In her Twitter biog, she describes herself as being “in a love-hate relationship with north east England”, and the same can be said with her relationship with the football club, and is why the inclusion of the ground in her work is a new departure for her:
I haven’t always cared as much as I do currently. In recent years I’ve got really into it. I spent quite a few years not caring, or maybe even avoiding it to some extent. Thinking it wasn’t “for” me. When people would ask me to include the stadium or football references in my work I’d tell them it didn’t feel authentic for me to do so when I didn’t care as much as they did.
There’s always a message in her work, sometimes disguised Where’s Wally-style amongst the urban sprawl. “Everything will be alright in the end “,” There is life in these streets “,” The promise of something different “:
My commercial illustration has always been a celebration of place. Most frequently it’s Sunderland at the moment and it’s always meant to be positive and it’s meant to condense recognizable things, so that people can connect to it immediately when they see it.
Illustration like that serves a purpose to grab interest, or simply to decorate, and to become part of the furniture of whatever or wherever it is – whether that’s the brand or the venue or whatever it might be.
In the season card work, the message is both “Haway The Lads” and “Haway The Lasses” – the slogans are depicted as Hollywood-style billboards in front of the SoL. Simple, to the point, and powerful, it’s sending the message that a season card now gets you into both teams’ games:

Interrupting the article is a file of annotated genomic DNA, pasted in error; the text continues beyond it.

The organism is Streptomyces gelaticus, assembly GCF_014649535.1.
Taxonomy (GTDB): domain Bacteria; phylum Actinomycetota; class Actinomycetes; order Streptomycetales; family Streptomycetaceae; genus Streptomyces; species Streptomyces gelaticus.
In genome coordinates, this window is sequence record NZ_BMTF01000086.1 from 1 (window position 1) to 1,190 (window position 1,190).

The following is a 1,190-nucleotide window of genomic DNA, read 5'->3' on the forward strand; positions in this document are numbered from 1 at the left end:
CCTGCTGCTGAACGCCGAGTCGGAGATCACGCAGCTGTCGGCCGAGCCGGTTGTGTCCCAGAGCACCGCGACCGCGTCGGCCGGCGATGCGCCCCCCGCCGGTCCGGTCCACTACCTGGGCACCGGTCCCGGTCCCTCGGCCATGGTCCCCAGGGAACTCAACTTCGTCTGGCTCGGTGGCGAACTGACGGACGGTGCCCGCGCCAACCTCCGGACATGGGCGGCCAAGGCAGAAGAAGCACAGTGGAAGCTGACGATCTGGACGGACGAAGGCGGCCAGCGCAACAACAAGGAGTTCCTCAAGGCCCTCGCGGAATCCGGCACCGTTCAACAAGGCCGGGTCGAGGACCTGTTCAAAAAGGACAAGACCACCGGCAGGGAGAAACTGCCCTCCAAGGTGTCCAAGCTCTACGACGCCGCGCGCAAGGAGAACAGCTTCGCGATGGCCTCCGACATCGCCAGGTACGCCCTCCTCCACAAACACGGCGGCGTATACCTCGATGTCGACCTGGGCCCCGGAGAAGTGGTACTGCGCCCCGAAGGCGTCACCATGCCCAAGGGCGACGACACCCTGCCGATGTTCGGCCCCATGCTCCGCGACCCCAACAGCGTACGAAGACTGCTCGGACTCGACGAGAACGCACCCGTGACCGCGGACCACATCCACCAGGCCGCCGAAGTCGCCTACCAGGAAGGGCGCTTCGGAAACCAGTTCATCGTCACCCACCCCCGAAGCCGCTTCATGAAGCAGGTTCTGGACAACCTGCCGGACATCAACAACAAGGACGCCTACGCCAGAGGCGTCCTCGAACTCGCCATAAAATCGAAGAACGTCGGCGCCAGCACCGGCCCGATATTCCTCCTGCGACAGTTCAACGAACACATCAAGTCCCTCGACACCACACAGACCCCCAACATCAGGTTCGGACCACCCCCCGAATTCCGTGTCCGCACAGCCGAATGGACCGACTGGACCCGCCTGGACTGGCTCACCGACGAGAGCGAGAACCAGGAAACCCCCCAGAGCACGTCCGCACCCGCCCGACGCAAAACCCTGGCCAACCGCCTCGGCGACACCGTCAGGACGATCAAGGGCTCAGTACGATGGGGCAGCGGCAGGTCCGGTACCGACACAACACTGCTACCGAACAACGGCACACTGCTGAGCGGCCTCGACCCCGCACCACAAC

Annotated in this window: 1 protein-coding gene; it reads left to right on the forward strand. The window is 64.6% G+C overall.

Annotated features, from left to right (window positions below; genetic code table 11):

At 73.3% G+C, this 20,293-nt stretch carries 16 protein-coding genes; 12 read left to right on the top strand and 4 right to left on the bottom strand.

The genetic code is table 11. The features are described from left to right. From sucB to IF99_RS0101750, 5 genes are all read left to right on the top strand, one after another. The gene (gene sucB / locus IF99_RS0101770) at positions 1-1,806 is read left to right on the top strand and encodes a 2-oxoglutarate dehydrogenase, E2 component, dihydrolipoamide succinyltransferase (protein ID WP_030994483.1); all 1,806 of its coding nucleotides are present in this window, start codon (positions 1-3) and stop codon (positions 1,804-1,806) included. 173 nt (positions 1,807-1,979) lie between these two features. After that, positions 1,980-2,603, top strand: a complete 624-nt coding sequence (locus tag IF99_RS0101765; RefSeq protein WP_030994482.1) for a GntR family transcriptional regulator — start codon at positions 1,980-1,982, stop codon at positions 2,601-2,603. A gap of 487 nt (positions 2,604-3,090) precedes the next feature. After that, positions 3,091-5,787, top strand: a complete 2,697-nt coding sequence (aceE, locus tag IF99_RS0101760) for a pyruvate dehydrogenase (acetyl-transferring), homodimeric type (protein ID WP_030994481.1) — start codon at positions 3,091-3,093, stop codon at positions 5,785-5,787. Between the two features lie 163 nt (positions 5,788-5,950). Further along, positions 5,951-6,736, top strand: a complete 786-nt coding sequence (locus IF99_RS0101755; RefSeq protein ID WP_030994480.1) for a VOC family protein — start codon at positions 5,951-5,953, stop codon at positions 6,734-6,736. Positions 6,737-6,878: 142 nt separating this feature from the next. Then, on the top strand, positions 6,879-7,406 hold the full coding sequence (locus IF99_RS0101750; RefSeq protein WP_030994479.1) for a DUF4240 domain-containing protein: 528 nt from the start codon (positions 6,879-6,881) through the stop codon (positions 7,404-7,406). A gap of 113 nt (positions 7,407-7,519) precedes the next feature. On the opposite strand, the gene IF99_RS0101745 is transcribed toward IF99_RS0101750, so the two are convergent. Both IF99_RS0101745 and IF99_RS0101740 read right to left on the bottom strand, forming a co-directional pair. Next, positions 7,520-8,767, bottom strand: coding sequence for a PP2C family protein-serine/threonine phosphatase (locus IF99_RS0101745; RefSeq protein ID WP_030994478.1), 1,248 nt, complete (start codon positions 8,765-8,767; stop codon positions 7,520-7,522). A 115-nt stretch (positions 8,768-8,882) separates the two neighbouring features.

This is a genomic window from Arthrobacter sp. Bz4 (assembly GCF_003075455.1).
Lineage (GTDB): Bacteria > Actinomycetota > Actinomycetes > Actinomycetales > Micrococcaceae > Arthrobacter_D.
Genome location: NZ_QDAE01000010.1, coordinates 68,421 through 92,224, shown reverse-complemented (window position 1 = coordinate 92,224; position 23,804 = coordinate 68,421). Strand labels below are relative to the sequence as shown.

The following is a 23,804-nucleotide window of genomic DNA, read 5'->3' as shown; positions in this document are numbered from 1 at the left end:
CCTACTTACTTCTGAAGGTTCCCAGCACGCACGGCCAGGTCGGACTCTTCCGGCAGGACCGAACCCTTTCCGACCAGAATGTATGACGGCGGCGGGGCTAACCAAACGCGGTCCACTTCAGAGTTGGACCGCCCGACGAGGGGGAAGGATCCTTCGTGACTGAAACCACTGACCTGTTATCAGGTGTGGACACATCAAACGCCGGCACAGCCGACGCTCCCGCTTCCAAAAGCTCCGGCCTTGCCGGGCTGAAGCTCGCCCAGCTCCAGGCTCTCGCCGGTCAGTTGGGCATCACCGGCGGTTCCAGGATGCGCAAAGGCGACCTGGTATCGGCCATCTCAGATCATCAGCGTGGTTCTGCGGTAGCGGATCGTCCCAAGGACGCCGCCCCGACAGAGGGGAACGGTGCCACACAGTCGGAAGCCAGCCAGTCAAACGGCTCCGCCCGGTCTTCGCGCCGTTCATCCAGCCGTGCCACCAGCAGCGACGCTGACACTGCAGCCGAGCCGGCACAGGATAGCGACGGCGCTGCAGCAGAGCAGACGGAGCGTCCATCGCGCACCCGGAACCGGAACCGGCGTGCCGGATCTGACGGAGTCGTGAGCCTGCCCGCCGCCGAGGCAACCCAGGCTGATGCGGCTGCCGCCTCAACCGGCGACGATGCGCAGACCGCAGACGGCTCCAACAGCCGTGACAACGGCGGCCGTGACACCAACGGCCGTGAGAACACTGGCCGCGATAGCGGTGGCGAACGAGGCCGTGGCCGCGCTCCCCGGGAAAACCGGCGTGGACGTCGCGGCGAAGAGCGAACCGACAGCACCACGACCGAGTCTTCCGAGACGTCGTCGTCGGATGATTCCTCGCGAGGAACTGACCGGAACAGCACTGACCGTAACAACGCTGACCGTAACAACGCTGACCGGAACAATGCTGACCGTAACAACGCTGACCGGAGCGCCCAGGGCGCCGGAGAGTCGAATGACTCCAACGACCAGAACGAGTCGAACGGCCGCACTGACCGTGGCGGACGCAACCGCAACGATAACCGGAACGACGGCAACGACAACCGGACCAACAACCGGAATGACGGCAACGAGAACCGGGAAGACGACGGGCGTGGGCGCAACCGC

I’m really glad that we involved ‘Ha’way the Lasses’. Sunderland Ladies are class. Female representation in football is important, young girls need to be aware that football is “for” them, if they want it to be.
Public commissions and musical collaborations are the lifeblood of Robertson’s daily work as an artist. She got started illustrating for bands in the always vibrant local music scene, and after graduating she was asked to paint a mural at Sunderland University where she had studied.
Her presence in the city has grown through works at cafes and workplaces, and with her branding for the re-founded Vaux Brewery. The next big project, with a Sunderland music legend, also draws on her love of the industrial landscapes of the city:
I’m currently working on a project with Dave Stewart. Dave’s written a triple album of original songs linked to a musical film that’s based in Sunderland. The story is loosely based on himself as a teenager in Sunderland in the early ’70s. I’ve been commissioned to bring some of the songs to life with illustrations. Some of the scenes might be familiar to people, taking inspiration from Sunderland’s past.
Whether it’s football, music, or the industrial landscape of the north east, Robertson’s works speak to that rich cultural vein that stretches back through folk musicians, pitmen painters, and poets, into the hearts of the people.
I recognize her as part of a tradition of depicting our urban environment that also includes the great chronicler of northern working-class life and northern working-class places in the 20th century, LS Lowry.
You can go to the Sunderland Museum and Art Gallery and see his amazing depiction of the River Wear in the 1960s; the scene with which Dave Stewart grew up, and which features in Kathryn’s work for the musical, but sadly is no longer with us.
However, it is artists like Robertson and Frank Styles, who I’ll speak to in Part 3, who are now shaping a new future for our city through their works.